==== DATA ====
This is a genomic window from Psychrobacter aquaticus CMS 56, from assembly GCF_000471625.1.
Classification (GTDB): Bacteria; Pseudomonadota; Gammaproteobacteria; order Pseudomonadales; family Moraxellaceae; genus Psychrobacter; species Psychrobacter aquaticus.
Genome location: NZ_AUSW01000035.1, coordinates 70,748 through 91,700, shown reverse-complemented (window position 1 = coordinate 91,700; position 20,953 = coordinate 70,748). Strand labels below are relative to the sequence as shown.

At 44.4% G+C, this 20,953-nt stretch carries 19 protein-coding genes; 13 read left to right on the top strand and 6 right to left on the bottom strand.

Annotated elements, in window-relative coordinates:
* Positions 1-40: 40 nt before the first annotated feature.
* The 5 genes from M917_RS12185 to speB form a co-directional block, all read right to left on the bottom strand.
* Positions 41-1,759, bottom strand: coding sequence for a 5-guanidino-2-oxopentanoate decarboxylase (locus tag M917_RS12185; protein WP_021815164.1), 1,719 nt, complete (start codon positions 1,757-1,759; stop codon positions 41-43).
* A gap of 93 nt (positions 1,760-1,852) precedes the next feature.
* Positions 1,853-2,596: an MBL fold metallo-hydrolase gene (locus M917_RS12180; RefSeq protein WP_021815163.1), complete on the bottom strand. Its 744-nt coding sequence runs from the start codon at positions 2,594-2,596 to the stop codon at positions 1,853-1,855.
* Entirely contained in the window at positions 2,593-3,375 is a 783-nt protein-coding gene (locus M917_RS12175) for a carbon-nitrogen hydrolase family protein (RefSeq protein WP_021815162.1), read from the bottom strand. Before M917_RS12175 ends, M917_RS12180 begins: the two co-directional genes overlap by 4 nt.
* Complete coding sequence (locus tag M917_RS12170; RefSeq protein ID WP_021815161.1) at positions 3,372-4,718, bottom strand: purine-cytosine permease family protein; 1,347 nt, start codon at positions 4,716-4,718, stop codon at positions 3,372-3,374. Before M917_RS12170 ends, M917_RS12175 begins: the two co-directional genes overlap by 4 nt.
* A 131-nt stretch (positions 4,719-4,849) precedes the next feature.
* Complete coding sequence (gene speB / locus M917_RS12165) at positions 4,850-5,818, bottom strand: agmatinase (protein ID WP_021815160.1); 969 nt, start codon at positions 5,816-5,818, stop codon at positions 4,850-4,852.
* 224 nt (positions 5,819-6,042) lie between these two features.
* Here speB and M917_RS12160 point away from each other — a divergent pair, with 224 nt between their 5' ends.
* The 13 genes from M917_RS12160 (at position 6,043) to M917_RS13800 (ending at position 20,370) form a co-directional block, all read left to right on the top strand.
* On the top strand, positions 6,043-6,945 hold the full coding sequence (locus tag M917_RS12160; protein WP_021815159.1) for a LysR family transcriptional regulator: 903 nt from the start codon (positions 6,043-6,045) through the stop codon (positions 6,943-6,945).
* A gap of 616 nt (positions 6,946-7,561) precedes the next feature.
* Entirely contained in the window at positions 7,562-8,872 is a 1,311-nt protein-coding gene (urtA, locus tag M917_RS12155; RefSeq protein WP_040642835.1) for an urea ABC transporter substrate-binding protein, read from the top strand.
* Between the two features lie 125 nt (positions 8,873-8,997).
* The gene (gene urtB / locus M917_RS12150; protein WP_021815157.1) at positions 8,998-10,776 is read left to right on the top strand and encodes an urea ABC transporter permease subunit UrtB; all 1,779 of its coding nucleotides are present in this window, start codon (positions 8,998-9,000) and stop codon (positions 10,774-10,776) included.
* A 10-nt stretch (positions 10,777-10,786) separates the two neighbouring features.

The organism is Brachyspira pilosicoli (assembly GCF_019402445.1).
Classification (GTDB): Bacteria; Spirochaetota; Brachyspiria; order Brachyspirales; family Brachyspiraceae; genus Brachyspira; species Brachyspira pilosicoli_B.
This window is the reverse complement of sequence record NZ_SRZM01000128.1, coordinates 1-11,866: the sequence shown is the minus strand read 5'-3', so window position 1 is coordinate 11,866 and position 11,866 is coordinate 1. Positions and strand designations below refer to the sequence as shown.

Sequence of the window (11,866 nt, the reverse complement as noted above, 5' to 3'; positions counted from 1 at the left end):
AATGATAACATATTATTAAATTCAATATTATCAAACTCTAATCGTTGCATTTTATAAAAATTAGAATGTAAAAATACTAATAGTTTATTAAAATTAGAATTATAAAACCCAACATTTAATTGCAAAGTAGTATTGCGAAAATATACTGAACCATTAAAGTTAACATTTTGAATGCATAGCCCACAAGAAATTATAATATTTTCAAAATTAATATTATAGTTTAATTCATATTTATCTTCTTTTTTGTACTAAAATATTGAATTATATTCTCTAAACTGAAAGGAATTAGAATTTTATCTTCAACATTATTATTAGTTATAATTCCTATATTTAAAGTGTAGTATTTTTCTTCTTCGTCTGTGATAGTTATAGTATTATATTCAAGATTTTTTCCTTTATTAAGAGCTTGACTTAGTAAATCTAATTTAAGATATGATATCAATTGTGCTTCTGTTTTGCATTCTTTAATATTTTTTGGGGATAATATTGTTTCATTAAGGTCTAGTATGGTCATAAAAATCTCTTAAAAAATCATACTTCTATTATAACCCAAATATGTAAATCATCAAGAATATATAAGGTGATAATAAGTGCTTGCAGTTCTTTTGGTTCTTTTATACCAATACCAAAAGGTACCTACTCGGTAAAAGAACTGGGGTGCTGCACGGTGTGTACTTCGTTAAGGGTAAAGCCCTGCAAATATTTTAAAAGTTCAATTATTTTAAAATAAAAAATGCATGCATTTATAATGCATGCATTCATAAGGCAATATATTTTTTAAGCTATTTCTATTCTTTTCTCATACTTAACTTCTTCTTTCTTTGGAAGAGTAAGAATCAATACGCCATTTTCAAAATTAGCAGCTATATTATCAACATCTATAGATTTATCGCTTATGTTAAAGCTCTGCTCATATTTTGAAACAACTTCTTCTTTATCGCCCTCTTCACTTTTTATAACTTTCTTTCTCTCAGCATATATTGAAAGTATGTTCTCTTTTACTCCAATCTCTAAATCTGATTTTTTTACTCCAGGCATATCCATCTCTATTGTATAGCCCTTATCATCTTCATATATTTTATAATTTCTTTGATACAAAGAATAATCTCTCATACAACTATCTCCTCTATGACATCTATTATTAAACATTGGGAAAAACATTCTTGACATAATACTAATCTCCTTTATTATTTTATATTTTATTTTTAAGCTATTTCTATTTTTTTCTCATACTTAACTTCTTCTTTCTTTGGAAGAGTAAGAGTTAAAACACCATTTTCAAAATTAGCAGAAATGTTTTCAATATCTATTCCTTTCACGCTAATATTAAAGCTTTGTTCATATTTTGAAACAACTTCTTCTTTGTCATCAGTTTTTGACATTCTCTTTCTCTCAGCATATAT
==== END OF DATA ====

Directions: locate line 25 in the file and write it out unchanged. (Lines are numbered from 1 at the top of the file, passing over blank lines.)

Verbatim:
Classification (GTDB): Bacteria; Spirochaetota; Brachyspiria; order Brachyspirales; family Brachyspiraceae; genus Brachyspira; species Brachyspira pilosicoli_B.